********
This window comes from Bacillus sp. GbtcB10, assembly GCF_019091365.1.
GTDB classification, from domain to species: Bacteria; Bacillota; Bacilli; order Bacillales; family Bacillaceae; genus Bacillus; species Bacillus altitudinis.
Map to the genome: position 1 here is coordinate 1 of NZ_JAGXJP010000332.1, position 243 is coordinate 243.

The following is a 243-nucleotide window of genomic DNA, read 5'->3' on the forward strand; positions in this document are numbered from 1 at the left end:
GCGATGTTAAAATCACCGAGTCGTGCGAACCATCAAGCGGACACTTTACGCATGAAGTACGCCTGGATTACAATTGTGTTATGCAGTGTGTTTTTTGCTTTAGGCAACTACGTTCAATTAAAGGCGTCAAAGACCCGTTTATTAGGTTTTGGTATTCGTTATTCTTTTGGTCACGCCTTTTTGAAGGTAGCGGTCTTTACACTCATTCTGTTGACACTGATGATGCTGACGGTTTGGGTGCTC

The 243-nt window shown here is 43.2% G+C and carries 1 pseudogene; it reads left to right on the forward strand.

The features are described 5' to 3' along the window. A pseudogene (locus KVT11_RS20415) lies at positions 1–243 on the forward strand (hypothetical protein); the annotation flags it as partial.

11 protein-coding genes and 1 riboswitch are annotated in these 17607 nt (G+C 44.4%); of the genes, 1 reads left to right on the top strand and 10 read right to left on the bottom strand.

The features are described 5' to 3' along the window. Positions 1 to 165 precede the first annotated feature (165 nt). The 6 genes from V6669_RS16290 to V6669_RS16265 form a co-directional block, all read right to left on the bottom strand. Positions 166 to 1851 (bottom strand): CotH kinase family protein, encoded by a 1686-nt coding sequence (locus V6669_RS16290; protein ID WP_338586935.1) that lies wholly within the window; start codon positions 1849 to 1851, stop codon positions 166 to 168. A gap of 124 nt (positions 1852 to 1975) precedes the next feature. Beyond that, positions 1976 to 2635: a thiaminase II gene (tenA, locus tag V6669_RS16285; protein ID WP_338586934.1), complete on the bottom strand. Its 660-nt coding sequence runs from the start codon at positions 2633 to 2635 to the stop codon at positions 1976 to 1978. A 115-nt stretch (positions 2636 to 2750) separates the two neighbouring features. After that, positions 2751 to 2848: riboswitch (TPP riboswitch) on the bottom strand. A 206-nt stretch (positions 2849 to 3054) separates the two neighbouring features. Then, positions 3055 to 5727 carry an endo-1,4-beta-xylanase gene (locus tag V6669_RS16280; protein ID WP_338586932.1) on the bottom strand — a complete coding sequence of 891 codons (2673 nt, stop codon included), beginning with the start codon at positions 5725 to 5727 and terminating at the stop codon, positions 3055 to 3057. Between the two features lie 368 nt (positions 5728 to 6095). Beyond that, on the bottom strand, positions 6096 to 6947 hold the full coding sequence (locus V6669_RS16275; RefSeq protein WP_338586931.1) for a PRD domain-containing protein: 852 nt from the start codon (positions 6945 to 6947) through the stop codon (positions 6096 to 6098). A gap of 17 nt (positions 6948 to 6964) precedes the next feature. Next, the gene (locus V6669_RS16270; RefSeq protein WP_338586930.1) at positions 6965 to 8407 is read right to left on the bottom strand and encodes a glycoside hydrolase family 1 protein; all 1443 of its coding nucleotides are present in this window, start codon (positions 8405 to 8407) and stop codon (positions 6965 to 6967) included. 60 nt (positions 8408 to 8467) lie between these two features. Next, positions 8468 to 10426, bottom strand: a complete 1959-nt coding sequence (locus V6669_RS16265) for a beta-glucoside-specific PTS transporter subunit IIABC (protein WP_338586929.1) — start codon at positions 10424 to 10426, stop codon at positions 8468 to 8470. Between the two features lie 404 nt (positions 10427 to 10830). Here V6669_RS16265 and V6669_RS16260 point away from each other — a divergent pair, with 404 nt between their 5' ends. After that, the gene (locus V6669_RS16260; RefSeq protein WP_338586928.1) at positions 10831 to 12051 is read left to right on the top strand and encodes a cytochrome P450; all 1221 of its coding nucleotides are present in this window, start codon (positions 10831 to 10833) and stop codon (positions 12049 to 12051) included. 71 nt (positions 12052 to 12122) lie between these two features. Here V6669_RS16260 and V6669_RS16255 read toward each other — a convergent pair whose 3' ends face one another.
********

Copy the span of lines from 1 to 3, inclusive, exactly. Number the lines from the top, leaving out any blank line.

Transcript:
This window comes from Bacillus sp. GbtcB10, assembly GCF_019091365.1.
GTDB classification, from domain to species: Bacteria; Bacillota; Bacilli; order Bacillales; family Bacillaceae; genus Bacillus; species Bacillus altitudinis.
Map to the genome: position 1 here is coordinate 1 of NZ_JAGXJP010000332.1, position 243 is coordinate 243.